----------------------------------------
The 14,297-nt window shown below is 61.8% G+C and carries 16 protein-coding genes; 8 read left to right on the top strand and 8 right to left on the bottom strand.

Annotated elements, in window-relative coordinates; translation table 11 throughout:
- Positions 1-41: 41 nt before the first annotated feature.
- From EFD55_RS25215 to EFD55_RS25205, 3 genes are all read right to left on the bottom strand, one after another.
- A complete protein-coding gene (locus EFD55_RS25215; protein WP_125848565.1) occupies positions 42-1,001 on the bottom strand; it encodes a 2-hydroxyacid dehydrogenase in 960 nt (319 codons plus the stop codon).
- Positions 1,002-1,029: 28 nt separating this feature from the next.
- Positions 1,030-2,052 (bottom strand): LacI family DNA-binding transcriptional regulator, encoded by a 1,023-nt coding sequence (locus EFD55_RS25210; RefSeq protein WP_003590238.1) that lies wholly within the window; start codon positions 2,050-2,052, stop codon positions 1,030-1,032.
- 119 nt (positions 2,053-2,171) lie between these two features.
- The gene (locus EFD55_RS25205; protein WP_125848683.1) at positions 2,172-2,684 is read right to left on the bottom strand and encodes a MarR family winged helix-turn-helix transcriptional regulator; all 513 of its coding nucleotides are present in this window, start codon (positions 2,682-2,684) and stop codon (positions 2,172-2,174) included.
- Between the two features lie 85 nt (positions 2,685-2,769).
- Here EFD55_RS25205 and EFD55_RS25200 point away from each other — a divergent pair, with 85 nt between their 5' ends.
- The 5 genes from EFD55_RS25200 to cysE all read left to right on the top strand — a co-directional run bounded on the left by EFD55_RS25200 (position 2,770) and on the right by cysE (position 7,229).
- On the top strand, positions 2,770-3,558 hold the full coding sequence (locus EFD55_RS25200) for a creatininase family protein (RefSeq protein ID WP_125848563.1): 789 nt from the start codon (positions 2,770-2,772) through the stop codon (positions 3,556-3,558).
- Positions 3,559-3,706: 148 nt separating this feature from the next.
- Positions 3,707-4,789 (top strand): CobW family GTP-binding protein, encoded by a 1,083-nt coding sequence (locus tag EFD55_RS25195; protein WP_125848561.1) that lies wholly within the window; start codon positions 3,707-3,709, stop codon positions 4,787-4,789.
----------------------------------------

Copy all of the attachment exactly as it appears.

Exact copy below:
The 14,297-nt window shown below is 61.8% G+C and carries 16 protein-coding genes; 8 read left to right on the top strand and 8 right to left on the bottom strand.

Annotated elements, in window-relative coordinates; translation table 11 throughout:
- Positions 1-41: 41 nt before the first annotated feature.
- From EFD55_RS25215 to EFD55_RS25205, 3 genes are all read right to left on the bottom strand, one after another.
- A complete protein-coding gene (locus EFD55_RS25215; protein WP_125848565.1) occupies positions 42-1,001 on the bottom strand; it encodes a 2-hydroxyacid dehydrogenase in 960 nt (319 codons plus the stop codon).
- Positions 1,002-1,029: 28 nt separating this feature from the next.
- Positions 1,030-2,052 (bottom strand): LacI family DNA-binding transcriptional regulator, encoded by a 1,023-nt coding sequence (locus EFD55_RS25210; RefSeq protein WP_003590238.1) that lies wholly within the window; start codon positions 2,050-2,052, stop codon positions 1,030-1,032.
- 119 nt (positions 2,053-2,171) lie between these two features.
- The gene (locus EFD55_RS25205; protein WP_125848683.1) at positions 2,172-2,684 is read right to left on the bottom strand and encodes a MarR family winged helix-turn-helix transcriptional regulator; all 513 of its coding nucleotides are present in this window, start codon (positions 2,682-2,684) and stop codon (positions 2,172-2,174) included.
- Between the two features lie 85 nt (positions 2,685-2,769).
- Here EFD55_RS25205 and EFD55_RS25200 point away from each other — a divergent pair, with 85 nt between their 5' ends.
- The 5 genes from EFD55_RS25200 to cysE all read left to right on the top strand — a co-directional run bounded on the left by EFD55_RS25200 (position 2,770) and on the right by cysE (position 7,229).
- On the top strand, positions 2,770-3,558 hold the full coding sequence (locus EFD55_RS25200) for a creatininase family protein (RefSeq protein ID WP_125848563.1): 789 nt from the start codon (positions 2,770-2,772) through the stop codon (positions 3,556-3,558).
- Positions 3,559-3,706: 148 nt separating this feature from the next.
- Positions 3,707-4,789 (top strand): CobW family GTP-binding protein, encoded by a 1,083-nt coding sequence (locus tag EFD55_RS25195; protein WP_125848561.1) that lies wholly within the window; start codon positions 3,707-3,709, stop codon positions 4,787-4,789.